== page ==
Timely contents of a Little Free Library
Coronatime is transforming everything, multiplying the many forms of love. We are clinging to those we take for granted. Many of us are reaching out to long-lost friends and family members. Across the world people are singing in solidarity from their confined apartments in adjacent buildings. Others are cheering for exhausted healthcare workers who are risking everything. Healthcare workers are applauding patients coming off ventilators. Citizens are appreciating all the suppliers along the food chain. Some of us are venturing to shop for the frail. Over and over we are seeing the meme of love expressed through window panes. We are dreading the grieving love of passing life. At the same time, people are falling in love. From isolation to the dance of facial masks in public space, the thrill of fear and danger, it’s a Mardi Gras unlike any other. Symptoms are timeless: rising temperature, shortness of breath, and a nervous cough.
A novel that explores love and death in time of disease is Gabriel Garcia Marquez’s Love in the Time of Cholera (1985, translated from the Spanish by Edith Grossman, 1988), which I serendipitously found recently in one of Atlanta’s little free libraries.
Sheltering in place still permits walking around, and Buddy the black pug and I have been going on long walks, passing a dozen little libraries. The point of this “world’s largest book-sharing movement” is to give a book to take a book, a perfect practice of socially distanced love whereby participants never even know their partners. The practice promotes pro-social free-floating love. The Little Free Libraries were was started by Todd H. Bol in Hudson, Wisconsin, back in 2009 and has become so popular that there are now little libraries all over the world and even little library-inspired works of art, such as this song by Bonnie Hundrieser and Lizzie Radke in Duluth, MN (courtesy of Bonnie Hundrieser):
Buddy and I got in the habit of going out empty handed and coming back with interesting books, slowly accruing debt. By the time coronavirus rolled around we owed seven books.
One of the uncanny finds was Gabriel Garcia Marquez’s Love in the Time of Cholera. Its pages engulf. What does this Colombian great have to say about love during a plague?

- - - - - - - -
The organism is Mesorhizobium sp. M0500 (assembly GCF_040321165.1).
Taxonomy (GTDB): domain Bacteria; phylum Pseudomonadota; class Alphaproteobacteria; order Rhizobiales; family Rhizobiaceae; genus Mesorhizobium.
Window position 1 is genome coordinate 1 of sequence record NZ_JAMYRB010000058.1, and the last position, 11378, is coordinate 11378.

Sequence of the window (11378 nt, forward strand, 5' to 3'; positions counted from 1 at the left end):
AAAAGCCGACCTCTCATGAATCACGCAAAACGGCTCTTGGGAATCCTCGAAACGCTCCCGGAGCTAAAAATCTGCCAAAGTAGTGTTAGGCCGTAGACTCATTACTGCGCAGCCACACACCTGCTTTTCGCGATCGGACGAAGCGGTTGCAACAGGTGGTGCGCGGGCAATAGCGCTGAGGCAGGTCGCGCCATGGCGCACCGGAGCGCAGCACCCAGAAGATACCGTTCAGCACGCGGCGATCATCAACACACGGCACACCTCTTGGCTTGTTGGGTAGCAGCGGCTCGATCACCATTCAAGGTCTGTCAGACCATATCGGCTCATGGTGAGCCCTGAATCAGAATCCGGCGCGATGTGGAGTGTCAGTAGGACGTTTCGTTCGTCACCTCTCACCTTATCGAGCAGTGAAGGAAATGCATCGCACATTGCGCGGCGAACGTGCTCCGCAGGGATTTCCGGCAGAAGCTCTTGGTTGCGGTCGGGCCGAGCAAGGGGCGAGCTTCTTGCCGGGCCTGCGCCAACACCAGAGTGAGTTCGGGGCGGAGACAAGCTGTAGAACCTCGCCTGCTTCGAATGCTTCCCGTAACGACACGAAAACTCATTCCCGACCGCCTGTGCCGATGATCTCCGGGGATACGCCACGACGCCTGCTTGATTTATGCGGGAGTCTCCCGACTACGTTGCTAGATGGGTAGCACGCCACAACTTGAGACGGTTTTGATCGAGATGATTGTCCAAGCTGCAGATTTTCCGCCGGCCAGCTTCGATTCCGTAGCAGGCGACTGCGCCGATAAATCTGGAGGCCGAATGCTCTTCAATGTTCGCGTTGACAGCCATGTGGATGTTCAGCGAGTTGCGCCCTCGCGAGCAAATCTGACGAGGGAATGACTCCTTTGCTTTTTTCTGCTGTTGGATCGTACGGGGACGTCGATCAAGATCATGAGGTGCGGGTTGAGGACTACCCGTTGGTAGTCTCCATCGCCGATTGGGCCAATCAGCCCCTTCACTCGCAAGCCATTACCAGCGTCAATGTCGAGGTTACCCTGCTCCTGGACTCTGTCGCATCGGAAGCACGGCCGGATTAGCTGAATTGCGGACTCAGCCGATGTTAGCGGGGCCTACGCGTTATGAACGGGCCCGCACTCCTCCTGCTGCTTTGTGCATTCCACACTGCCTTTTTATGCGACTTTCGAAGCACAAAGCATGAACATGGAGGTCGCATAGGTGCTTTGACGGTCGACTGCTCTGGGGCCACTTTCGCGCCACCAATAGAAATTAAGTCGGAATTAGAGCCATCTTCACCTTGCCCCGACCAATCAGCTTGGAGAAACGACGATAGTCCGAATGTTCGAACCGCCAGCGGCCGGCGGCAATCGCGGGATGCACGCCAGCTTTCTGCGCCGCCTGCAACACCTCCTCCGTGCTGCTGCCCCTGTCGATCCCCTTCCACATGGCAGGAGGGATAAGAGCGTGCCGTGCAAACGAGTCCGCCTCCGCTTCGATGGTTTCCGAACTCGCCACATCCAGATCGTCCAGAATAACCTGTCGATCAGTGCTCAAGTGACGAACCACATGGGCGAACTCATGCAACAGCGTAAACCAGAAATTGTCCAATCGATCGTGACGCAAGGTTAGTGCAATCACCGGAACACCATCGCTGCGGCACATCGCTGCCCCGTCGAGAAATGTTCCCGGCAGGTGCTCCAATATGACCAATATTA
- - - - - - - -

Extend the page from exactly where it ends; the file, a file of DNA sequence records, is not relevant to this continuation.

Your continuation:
Marquez depicts infectious disease as a tragedy to be prevented through public health measures. Dr. Juvenal Urbino, one of two protagonists, was trained in Paris in the latter half of the 19th century and returns to Cartagena, Colombia, to practice medicine following the death of his father from cholera. There he finds rampant disease and death (“it was impossible to discern the ardent scent of jasmine behind the vapors of death from the open sewers”), motivating his successful urban planning efforts. Then he falls in love, a sickness of its own. Justin Romero, who grew up in the Atlanta area, reads this passage from the third section of the novel in the following soundclip:
In so many other ways this novel is an exploration of love amid sickness and death. Florentino Ariza, the other protagonist and lover of Fermina Daza, is a counter current in the book. Whereas Dr. Juvenal Urbino leads a traditional expected development from youth into old age, Florentino is an old man from the time of his youth, ailing and perpetually lovesick, decadent, and on a different timeline marked by postponed love, detours, and seduction through letters. When Florentino is old he seems born again into a new youth, though the journey is foreclosed and haunted. Unexpectedly (because it is rare), this novel takes on the taboo topic of love in aging, challenging assumptions and stereotypes.
The book debt was weighing heavy on my mind and coronatime seemed the perfect time to also clear shelves and give back. Gathering seven old books, Buddy and I returned to the little libraries to stock them with what was dead or extra to us, possibly to be loved by someone else.